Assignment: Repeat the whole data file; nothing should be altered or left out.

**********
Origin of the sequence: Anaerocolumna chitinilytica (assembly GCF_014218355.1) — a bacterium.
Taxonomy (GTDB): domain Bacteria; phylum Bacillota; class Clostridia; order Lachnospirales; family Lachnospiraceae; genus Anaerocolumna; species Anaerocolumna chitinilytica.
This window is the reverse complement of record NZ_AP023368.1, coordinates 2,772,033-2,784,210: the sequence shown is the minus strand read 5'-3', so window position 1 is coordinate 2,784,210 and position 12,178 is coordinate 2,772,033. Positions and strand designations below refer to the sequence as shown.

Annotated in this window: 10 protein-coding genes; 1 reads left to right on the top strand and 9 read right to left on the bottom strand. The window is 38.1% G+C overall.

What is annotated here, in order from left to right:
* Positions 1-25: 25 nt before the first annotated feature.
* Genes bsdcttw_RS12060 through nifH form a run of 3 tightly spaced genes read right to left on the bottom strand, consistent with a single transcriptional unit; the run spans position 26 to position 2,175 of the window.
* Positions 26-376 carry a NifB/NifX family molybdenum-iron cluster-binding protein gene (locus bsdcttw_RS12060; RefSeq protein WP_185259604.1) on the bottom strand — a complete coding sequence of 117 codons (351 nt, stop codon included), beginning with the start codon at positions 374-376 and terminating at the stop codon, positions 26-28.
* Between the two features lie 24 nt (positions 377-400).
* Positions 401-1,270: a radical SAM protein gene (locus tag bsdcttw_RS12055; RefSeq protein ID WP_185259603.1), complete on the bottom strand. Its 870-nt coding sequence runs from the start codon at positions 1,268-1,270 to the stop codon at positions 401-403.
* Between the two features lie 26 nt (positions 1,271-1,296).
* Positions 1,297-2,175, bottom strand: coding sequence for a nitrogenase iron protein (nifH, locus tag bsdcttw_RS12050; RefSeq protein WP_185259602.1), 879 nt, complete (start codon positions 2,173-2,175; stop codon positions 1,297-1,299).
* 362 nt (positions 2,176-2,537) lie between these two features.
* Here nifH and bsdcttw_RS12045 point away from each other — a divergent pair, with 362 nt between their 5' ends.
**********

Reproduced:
Origin of the sequence: Anaerocolumna chitinilytica (assembly GCF_014218355.1) — a bacterium.
Taxonomy (GTDB): domain Bacteria; phylum Bacillota; class Clostridia; order Lachnospirales; family Lachnospiraceae; genus Anaerocolumna; species Anaerocolumna chitinilytica.
This window is the reverse complement of record NZ_AP023368.1, coordinates 2,772,033-2,784,210: the sequence shown is the minus strand read 5'-3', so window position 1 is coordinate 2,784,210 and position 12,178 is coordinate 2,772,033. Positions and strand designations below refer to the sequence as shown.

Annotated in this window: 10 protein-coding genes; 1 reads left to right on the top strand and 9 read right to left on the bottom strand. The window is 38.1% G+C overall.

What is annotated here, in order from left to right:
* Positions 1-25: 25 nt before the first annotated feature.
* Genes bsdcttw_RS12060 through nifH form a run of 3 tightly spaced genes read right to left on the bottom strand, consistent with a single transcriptional unit; the run spans position 26 to position 2,175 of the window.
* Positions 26-376 carry a NifB/NifX family molybdenum-iron cluster-binding protein gene (locus bsdcttw_RS12060; RefSeq protein WP_185259604.1) on the bottom strand — a complete coding sequence of 117 codons (351 nt, stop codon included), beginning with the start codon at positions 374-376 and terminating at the stop codon, positions 26-28.
* Between the two features lie 24 nt (positions 377-400).
* Positions 401-1,270: a radical SAM protein gene (locus tag bsdcttw_RS12055; RefSeq protein ID WP_185259603.1), complete on the bottom strand. Its 870-nt coding sequence runs from the start codon at positions 1,268-1,270 to the stop codon at positions 401-403.
* Between the two features lie 26 nt (positions 1,271-1,296).
* Positions 1,297-2,175, bottom strand: coding sequence for a nitrogenase iron protein (nifH, locus tag bsdcttw_RS12050; RefSeq protein WP_185259602.1), 879 nt, complete (start codon positions 2,173-2,175; stop codon positions 1,297-1,299).
* 362 nt (positions 2,176-2,537) lie between these two features.
* Here nifH and bsdcttw_RS12045 point away from each other — a divergent pair, with 362 nt between their 5' ends.